My great grandmother Synneva (Susan) had one older full blooded sister named Johanne who was born August 10, 1857, and baptized August 16th. She died of whooping cough when just past one year old, Saturday, October 16, 1858. She was buried the following Friday, but it was not until Sunday, November 7, that the minister sprinkled some dirt on her little grave, read from scripture, and led the singing of some hymns. The buriel was known as jordfesting, and was probably conducted by the family. This last ceremony was conducted by an ordained minister and was called jordpaakastelse (throwing on of earth), or the committal service.


My great grandmother Synneva's (Susan) mother, Guri Endresdatter, died soon after the arrival in the United States after leaving the Hafslo parish on April 11, 1866. They were part of the group of 196 people who emigrated from Hafslo that year...most of them going to the United States. They came to Wisconsin and settled in the East Blue Mounds area of Dane County, where Endre's (Synneva's father's) daughter, Margrete Gjesme, from his first marriage, was living at the time.

Endre Larsen Lad (my great grandmother's father) was born March 8, 1792. He was married to Sara Jensdatter until her passing before meeting Guri Endresdatter, my great grandmother's mother. He married Sara Jensdatter on November 5, 1827, after Endre had fathered two illegitimate children with her. Sara was 43 years old when they married, and Endre was 36. Their first child, Margrete Endresdatter "Lad", was born on March 10, 1822, and died January 16, 1823. Their second child, Johanne, according to the Hafslo church records was baptized on November 22, 1826, but died on October 28, 1828, just before her second birthday. The record also shows that it was Endre's annen leiermaal (second fornication), and for Sara it was the fifth time she had begaatee leiermaal (committed fornication).


Sara was 45 years old before she had her first legitimate child. Margrete Endresdatter Lad, daughter of Sara and Endre Larsen Lad, was born August 18, 1829. She was my great grandmother, Synneva's, half sister. Margrete was 30 years older than Synneva.

Sara passed away at the age of 63, on Wednesday, December 29, 1847 and left Endre Larsen a widower at the age of 55. Sara was buried Friday, January 7, 1848, but it was not until Sunday, January 30, 1848, that Andreas Egeberg, who was the minister in Hafslo at that time, conducted the committal service.

Endre Larsen Lad (my great grandmother's father) was 87 years old, and had lived in the United States for 13 years when he died August 7, 1879. He is buried at the East Blue Mounds Cemetery, which is located southwest of Mount Horeb, Wisconsin. It is not known where his wife, Guri (my great grandmother's mother) is buried.

Thursday, March 5, 2009

My Paternal Great Grandmother's Family - Part One

I thought I would start out with some of my family tree. My parents are both alive and healthy. They are 78 years old. I have one sister who is 52 years old, and one brother who is 51 years old. My other brother passed away in 1987 when he was 27 years old. Both sets of grandparents passed away years ago. I will write more about them in separate posts.

My paternal great grandmother and her ancestors is what I know the most about. The history of my great grandmother Schultz is rather interesting and confusing. I have a book called "Look To The Rock...The Gesme Episode" written by Ann Urness Gesme, which has the history of my great grandmother Schultz and her/my ancestors in it.


The Family of Susan and Emil Schultz, my great grandparents. Susan was born "Synneva Endresdatter Lad" in Hafslow, Norway, in 1859.

Back row from left to right: My great grandparents Susan and Emil, and Clara, who I look like as told to me at my grandfather's funeral.

Front row: Jesse, Edward (my grandfather), and Lila.


My great grandmother Susan was originally from Norway. She was born on March 28, 1859. She was baptized April 3rd in Hafslo, Norway, and was named "Synneva". Her mother, Guri Endresdatter, was then 39 years old, and her father, Endre Larsen Lad was 67 years old. This was her father's second marriage after his first wife passed away. I will write more about her half siblings in another post. Her parents were married in 1857 or before.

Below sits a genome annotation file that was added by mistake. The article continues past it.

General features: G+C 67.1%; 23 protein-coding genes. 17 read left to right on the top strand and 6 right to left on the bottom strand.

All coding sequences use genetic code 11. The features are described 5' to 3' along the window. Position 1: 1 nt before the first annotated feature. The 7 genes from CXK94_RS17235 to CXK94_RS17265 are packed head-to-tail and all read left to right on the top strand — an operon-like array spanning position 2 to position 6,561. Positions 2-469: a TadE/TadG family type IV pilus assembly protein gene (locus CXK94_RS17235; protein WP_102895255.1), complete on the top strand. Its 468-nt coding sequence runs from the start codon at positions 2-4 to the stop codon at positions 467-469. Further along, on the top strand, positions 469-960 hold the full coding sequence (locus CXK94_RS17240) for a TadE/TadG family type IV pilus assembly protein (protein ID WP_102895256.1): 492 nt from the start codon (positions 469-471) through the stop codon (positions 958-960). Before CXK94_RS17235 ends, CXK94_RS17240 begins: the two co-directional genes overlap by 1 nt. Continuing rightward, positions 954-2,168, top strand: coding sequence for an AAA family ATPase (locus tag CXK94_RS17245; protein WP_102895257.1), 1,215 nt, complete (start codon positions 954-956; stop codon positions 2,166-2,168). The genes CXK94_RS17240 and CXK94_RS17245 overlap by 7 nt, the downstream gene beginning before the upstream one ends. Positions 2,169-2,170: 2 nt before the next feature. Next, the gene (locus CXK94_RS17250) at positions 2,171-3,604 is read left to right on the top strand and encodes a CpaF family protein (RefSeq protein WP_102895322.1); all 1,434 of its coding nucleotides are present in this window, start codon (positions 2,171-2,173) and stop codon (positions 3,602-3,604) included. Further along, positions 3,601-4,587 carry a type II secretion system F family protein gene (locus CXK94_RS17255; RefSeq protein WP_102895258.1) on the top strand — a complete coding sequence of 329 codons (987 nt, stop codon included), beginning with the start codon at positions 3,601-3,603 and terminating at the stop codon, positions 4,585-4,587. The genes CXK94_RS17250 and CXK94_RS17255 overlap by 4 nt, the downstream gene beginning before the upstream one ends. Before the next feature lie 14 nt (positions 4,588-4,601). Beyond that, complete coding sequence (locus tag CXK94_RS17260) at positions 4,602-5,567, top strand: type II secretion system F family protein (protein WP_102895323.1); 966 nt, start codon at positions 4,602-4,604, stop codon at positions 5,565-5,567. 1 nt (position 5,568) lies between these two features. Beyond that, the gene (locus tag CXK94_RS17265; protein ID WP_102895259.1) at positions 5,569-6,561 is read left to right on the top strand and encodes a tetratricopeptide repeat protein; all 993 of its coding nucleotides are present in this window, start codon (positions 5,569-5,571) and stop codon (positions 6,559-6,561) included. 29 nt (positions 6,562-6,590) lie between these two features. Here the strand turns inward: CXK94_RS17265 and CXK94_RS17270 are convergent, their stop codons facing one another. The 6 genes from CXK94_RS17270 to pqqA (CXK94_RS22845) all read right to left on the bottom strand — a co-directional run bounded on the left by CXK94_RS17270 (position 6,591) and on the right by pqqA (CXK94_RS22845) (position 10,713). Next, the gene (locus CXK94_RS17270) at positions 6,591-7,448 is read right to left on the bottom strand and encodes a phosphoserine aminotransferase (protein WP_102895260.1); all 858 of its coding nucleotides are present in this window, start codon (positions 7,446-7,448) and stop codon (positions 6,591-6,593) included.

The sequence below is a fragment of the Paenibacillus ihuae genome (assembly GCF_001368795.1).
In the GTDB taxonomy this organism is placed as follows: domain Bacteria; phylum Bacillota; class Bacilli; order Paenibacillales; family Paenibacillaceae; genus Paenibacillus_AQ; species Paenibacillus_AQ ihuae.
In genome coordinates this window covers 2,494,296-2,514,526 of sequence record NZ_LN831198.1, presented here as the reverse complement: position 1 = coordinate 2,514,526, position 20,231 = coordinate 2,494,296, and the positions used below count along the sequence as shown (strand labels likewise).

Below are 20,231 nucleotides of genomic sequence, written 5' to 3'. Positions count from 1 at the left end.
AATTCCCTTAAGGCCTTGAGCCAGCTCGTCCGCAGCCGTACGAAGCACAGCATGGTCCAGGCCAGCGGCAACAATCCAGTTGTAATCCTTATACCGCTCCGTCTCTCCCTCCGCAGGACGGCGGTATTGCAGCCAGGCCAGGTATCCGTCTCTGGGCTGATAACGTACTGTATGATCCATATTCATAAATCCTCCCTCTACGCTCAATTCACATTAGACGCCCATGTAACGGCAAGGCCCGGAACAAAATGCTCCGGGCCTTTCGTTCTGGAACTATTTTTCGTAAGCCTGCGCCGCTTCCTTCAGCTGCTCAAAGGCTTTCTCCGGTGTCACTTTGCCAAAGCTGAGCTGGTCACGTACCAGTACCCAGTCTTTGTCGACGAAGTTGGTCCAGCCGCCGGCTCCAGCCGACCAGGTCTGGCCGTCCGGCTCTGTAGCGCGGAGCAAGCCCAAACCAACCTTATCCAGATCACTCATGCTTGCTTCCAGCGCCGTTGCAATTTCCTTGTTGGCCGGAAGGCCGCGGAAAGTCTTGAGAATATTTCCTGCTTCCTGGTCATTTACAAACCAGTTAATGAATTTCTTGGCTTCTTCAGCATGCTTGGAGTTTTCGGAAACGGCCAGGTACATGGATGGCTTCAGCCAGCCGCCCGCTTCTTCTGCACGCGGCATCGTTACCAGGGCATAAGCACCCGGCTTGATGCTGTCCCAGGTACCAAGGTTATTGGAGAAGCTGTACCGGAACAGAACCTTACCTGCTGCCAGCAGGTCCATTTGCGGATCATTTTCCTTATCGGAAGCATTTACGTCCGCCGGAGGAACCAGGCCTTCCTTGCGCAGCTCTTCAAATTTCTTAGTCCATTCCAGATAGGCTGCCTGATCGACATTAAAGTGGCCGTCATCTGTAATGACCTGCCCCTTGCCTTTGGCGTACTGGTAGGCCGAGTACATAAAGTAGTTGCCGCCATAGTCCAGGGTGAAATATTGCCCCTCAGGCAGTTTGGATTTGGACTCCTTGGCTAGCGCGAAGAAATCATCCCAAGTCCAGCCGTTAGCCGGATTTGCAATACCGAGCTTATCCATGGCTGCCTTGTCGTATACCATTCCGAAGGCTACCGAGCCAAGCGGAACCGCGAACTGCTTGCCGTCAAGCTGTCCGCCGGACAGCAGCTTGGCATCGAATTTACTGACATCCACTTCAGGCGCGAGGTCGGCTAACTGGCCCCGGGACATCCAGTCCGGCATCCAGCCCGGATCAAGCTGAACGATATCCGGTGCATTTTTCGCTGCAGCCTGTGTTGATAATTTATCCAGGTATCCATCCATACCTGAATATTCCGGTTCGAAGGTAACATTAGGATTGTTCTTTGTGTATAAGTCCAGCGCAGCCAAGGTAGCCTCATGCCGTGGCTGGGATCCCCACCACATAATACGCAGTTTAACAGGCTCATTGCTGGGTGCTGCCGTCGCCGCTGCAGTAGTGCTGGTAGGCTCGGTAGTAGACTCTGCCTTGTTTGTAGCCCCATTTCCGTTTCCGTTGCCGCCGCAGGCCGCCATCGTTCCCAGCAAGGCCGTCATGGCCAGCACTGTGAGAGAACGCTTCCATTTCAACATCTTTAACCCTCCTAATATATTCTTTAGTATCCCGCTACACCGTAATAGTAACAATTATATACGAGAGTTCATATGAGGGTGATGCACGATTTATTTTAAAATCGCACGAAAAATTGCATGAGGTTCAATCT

Anyway, my great grandmother Schultz came to the United States on April 11, 1866, when she was 7 years old with her 74 year old father Endre Larson Lad, and her 49 year old mother, Guri Endresdatter.

It is told that she was adopted by the Irving Sanderson family in Black Earth, Wisconsin; however, that seems unlikely in light of the fact that the Irving Sanderson family did not move to Black Earth until 1875, when Synneva was already 16 years old. A more reasonable explanation is that she went to work as a domestic in the Sanderson household, following her confirmation...a common age at which Norwegians went out to make their own way in the world.

Irving Sanderson was born in New York State, and served in the Union Army during the Civil War. He was taken prisoner, and spent some time at Andersonville Prison. When the war ended, he returned to New York. In 1875 he moved to Black Earth, Wisconsin, where he was a prosperous farmer and cheesemaker. In 1877 he married Emma Manwarning, whose parents were from New York. It was in this truly "American Household" that Synneva Endresdatter became "Susan"; a typical example of how Norwegian immigrants lost their identity and speeded the process of Americanization.

While living in the Sanderson home, Synneva (Susan) met Emil Schultz, and later married him in Black Earth, Wisconsin. The marriage was contracted February 16, 1887, and the certificate of marriage was dated March 3, 1887. The marriage license shows "Susan Anderson", daughter of "Andre Anderson and Julia Anderson". It states: "Maiden name of wife's mother not known". Synneva, who used "Susan" as her "American" name, died April 25, 1951, and is buried in Black Earth. On her death certificate, her birth date is shown as March 28, 1860, when in fact it was 1859. Her parents' names are shown as: "Andrew Anderison and Julah Anderison".

Synneva was married to a non-Norwegian (my great grandfather), making it necessary to change her given name to something which her new family could handle. It is apparent from her half sister Margrete's obituary, where her half-sister Synneva's (my great grandmother's)married name is spelled "Sholts", that the Norwegians had as much difficulty with German names as Americans had with Norwegian names!